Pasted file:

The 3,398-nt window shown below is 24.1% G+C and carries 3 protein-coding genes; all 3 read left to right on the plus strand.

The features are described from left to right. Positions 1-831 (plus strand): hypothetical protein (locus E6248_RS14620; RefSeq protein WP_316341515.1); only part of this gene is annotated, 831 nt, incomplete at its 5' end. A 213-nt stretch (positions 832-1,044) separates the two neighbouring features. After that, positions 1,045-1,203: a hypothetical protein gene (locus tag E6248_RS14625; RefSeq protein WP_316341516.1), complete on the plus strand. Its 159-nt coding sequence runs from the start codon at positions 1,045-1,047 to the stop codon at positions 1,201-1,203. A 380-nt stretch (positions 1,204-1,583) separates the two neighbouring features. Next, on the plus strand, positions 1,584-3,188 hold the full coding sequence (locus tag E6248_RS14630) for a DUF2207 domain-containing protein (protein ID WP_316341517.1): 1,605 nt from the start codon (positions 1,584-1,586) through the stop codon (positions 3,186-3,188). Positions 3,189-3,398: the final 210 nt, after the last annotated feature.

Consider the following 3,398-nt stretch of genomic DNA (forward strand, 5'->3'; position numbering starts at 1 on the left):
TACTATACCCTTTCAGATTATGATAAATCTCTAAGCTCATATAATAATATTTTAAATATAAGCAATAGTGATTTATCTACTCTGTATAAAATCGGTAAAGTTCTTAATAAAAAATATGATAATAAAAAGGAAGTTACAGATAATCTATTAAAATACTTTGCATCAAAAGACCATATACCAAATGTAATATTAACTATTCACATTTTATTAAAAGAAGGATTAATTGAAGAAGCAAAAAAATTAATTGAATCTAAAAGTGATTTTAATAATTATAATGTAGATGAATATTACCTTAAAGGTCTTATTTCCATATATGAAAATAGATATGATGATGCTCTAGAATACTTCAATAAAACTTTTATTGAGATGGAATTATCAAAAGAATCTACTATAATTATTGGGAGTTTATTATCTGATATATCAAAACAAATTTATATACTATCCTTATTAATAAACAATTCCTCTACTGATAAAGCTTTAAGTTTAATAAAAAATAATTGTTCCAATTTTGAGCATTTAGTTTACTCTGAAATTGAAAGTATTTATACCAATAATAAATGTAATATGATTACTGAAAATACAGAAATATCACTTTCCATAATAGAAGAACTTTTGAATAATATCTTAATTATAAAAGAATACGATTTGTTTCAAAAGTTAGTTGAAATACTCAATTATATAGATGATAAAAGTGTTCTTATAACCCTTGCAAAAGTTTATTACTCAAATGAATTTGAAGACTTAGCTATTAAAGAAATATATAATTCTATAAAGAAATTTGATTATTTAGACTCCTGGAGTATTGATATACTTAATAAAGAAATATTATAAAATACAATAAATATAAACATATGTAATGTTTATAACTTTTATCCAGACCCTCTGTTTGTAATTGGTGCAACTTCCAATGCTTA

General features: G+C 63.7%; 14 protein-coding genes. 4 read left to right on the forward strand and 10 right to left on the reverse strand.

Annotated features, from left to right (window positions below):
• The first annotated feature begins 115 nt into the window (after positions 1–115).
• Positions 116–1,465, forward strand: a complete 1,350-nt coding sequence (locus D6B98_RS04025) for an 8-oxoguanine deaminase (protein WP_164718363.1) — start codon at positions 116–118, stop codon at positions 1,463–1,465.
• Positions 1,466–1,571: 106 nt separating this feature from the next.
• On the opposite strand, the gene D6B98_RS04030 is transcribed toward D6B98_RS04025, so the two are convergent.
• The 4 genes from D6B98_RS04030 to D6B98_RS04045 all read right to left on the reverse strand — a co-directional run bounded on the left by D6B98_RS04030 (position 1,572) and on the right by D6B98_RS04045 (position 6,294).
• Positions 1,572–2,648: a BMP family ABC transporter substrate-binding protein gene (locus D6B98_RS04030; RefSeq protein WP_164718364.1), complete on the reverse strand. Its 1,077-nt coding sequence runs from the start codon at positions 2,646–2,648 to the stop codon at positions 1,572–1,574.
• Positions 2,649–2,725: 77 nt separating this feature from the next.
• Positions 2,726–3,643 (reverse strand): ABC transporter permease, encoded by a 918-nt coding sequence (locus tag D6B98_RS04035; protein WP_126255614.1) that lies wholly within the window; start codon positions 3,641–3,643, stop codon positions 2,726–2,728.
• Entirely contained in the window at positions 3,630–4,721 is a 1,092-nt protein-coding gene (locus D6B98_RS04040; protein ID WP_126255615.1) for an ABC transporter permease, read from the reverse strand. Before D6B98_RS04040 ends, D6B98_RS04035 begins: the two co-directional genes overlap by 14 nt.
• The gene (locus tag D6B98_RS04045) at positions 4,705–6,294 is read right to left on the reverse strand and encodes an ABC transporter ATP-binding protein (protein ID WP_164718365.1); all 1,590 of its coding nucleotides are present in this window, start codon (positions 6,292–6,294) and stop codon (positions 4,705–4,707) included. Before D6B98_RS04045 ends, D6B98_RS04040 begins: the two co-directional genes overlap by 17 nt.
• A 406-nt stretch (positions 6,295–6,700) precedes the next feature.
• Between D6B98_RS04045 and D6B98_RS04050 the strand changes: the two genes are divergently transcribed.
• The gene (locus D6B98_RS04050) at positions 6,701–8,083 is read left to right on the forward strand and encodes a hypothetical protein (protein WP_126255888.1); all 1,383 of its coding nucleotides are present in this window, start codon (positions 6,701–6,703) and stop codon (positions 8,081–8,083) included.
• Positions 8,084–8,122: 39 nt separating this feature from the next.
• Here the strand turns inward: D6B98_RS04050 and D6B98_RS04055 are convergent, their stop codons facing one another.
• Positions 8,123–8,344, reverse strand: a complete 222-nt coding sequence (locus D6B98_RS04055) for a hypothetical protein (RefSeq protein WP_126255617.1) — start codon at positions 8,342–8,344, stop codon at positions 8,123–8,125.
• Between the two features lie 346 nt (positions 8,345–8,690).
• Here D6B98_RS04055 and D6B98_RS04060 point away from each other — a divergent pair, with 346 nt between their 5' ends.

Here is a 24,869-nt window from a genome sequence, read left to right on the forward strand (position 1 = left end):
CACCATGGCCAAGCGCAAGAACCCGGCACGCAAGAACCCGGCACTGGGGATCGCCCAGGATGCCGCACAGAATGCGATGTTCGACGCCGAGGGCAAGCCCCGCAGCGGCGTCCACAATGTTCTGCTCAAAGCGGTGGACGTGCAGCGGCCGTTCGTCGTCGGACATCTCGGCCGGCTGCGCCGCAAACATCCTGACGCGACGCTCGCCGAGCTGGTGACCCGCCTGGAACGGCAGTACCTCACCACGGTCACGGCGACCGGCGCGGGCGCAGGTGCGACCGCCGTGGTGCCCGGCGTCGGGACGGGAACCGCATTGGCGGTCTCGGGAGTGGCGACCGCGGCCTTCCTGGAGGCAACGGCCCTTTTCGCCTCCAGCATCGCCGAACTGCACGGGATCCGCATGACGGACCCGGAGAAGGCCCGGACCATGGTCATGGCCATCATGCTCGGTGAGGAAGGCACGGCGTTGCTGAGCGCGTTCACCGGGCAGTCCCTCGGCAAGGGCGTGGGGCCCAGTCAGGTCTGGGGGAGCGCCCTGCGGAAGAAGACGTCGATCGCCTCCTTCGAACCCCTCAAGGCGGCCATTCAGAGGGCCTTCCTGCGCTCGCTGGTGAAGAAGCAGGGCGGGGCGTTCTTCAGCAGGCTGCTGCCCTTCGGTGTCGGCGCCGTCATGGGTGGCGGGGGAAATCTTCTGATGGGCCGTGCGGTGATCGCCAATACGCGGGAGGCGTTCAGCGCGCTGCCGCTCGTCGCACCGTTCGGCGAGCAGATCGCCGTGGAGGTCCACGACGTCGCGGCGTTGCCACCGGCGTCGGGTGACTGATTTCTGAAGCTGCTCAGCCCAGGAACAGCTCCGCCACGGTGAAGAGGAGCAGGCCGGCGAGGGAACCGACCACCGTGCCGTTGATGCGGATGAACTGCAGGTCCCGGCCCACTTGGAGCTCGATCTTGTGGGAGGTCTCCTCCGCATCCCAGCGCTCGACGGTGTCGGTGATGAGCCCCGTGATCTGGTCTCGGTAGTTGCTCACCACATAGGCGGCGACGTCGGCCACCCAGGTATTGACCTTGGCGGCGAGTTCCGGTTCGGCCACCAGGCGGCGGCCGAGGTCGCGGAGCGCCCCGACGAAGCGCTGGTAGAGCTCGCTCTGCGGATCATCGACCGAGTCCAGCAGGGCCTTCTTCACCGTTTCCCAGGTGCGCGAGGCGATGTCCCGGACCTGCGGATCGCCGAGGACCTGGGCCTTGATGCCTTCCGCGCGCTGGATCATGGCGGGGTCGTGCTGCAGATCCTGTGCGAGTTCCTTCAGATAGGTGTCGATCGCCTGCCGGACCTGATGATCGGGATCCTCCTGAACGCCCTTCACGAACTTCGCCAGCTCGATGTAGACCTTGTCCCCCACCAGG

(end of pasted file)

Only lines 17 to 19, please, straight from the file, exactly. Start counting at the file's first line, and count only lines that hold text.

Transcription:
• A 406-nt stretch (positions 6,295–6,700) precedes the next feature.
• Between D6B98_RS04045 and D6B98_RS04050 the strand changes: the two genes are divergently transcribed.
• The gene (locus D6B98_RS04050) at positions 6,701–8,083 is read left to right on the forward strand and encodes a hypothetical protein (protein WP_126255888.1); all 1,383 of its coding nucleotides are present in this window, start codon (positions 6,701–6,703) and stop codon (positions 8,081–8,083) included.